For starters, there’s Reddit. Informally known as “the front page of the internet”, Reddit is home to a sprawling array of subreddits (groups devoted to a single shared interest) that are devoted to hosting user-generated content of a sexual nature. Apart from curated galleries of porn GIFs and clips, Redditors also go down the classifieds route by seeking out like-minded partners through a post, usually accompanied by a sexy photo.

Speaking of sexy photos, they’re probably the reason Snapchat CEO Evan Spiegel owns a luxury home today. The self-deleting-photo sharing app seems like it was tailor-made for sending sexts. Naturally, the prospect of sharing your junk with everyone else got the world excited, and the app was a smash hit. The fact that the images and clips are temporary, and thus uncensored, has made Snapchat the online platform of choice today for adult entertainers, porn stars, and cam girls to engage with their fans. Twitter functions in much the same way, except its tighter restrictions means it’s usually a teaser of what’s available on Snapchat.

Working around a social network’s restrictions on adult content is an evolving art. Its finest example can be seen on Instagram, which is far stricter regarding its obscenity guidelines, probably because it’s owned by Facebook, the most family-friendly network of them all. First, there was the #FreeTheNipple movement, which managed to stir up conversation about how nudity can be empowering despite failing its mission to get Instagram to review its content standards. Not to be foiled by this censorship, the Instagrammers of the world started an ongoing game of tag with the app’s moderators. The mods keep banning hashtags being used for adult content and taking offensive photos down, while users keep coming up with new hashtags to keep their online smut archives searchable and accessible.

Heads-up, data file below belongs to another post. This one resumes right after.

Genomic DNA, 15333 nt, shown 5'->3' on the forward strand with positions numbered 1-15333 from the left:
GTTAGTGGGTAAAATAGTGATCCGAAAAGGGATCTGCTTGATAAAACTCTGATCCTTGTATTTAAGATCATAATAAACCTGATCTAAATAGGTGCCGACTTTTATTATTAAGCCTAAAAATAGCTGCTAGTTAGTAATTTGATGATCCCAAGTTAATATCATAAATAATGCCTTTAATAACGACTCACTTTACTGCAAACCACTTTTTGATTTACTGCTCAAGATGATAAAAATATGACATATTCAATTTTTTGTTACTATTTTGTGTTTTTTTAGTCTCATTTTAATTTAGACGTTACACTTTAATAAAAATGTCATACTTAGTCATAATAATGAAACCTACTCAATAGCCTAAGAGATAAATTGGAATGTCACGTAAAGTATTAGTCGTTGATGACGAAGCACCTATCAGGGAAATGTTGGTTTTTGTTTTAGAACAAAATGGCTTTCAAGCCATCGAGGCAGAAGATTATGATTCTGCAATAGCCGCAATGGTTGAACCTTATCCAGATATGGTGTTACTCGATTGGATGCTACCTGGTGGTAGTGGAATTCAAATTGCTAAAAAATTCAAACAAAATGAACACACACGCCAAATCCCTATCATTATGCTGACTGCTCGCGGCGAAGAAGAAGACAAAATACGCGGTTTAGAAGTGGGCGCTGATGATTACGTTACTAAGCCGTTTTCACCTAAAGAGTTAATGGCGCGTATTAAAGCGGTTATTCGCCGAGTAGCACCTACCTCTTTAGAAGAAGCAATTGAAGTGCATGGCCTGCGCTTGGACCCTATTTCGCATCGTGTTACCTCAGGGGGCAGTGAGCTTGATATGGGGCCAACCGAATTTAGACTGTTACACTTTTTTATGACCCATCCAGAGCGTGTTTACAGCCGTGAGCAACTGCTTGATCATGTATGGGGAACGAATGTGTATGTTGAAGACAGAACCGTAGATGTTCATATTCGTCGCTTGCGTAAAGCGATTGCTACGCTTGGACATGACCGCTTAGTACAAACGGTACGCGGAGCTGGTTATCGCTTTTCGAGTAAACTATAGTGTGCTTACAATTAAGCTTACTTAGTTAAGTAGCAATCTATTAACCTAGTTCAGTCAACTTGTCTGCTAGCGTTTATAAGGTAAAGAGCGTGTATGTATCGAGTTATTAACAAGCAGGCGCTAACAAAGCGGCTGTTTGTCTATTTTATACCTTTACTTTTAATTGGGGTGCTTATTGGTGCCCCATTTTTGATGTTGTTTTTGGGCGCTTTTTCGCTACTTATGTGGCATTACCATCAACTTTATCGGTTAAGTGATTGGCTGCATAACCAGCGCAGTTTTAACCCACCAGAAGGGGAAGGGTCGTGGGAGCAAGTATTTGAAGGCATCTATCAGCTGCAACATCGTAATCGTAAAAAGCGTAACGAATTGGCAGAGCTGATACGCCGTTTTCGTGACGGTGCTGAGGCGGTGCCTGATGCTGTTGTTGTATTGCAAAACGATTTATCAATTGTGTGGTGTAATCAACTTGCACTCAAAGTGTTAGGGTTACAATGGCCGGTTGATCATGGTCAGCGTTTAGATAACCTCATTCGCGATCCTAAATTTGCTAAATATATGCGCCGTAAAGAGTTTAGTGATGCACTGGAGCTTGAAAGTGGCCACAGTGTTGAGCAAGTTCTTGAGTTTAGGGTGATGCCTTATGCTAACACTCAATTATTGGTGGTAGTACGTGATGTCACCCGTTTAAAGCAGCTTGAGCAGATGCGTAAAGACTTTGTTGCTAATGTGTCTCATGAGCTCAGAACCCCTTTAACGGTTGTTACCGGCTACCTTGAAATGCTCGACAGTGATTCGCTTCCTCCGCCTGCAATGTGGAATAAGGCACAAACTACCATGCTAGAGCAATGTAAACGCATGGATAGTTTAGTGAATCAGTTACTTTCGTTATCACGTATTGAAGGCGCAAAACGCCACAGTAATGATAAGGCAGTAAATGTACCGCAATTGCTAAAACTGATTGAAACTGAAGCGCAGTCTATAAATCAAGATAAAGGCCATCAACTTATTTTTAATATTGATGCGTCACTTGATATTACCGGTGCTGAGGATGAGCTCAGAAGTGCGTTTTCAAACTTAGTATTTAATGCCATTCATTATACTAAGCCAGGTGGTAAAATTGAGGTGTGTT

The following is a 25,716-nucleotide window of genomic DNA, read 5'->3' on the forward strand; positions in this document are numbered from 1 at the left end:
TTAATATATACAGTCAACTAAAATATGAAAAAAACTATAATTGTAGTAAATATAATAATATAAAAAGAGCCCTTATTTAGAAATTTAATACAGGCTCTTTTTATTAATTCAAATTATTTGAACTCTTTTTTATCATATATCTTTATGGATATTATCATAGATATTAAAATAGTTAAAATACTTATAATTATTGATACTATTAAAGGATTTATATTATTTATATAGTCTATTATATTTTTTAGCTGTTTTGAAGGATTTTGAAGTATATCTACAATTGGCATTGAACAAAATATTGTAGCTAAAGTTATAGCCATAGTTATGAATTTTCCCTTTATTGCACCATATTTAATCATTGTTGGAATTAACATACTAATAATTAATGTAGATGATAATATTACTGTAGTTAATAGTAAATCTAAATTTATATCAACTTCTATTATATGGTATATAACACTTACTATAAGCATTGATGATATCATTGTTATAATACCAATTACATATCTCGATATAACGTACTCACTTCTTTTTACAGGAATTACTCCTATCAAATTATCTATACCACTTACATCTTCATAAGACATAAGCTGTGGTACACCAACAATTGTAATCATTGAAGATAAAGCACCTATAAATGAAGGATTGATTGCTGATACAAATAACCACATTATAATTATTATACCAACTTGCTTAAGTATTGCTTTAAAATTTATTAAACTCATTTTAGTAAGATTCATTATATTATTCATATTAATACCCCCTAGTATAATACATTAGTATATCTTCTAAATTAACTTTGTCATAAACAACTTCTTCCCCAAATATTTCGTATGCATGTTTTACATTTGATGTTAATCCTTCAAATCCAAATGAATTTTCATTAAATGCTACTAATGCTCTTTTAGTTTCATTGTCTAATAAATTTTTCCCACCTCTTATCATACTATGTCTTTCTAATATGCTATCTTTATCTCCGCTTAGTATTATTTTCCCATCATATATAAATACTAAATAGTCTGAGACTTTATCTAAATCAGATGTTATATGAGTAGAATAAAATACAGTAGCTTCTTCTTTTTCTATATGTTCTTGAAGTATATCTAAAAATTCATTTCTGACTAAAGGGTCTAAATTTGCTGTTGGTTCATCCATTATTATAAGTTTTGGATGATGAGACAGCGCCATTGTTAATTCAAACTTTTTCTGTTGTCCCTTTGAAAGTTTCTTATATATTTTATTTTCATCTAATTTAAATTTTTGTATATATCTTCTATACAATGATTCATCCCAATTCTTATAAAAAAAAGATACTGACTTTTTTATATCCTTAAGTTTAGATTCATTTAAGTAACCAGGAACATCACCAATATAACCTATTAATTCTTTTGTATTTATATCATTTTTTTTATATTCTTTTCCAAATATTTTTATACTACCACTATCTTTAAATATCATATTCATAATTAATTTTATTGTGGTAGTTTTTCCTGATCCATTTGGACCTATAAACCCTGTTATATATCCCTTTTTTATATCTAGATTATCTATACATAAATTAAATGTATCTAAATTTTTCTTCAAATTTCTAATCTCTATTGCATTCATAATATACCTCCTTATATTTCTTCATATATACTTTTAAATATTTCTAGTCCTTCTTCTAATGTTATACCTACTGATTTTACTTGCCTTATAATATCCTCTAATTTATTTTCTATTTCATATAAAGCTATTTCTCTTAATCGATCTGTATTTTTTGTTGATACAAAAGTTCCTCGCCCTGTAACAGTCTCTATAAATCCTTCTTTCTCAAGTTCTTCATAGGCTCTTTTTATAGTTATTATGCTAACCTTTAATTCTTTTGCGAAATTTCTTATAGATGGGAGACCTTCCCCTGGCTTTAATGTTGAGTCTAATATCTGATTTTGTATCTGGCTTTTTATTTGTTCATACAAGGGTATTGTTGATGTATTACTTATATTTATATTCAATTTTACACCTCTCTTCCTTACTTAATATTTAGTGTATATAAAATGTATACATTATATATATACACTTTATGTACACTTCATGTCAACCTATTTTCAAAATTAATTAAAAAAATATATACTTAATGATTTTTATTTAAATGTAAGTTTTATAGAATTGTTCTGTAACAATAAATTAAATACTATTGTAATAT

It’s clear that the people trying to keep the internet free of sex are fighting a losing battle. Not even Facebook, the sanskari social media titan, can claim to have successfully kept pornographic content off its platform. While Facebook is swift to delete offensive pages once they’re reported, the site was powerless to stop a child-pornography scandal erupting in the US in January this year. In a manner typical of Facebook’s signature brand of keyboard activism, the site’s users ended up sharing sex clips featuring a 15-year-old girl in a bid to bring perpetrators to justice.

Given the glut of accidental child pornographers, actual porn stars, nudism advocates, and online escorts, it’s clear that social media is only following Rule 34 of the internet – if something exists online, a porn version of it must exist too. Social media’s Rule 34 avatar is sexual media. The LinkedIn red light districts will hardly be the last innovation in virtual sex. AI robots and VR experiences are already making sure of that.

Until they’re here though, remember to clear your browser history.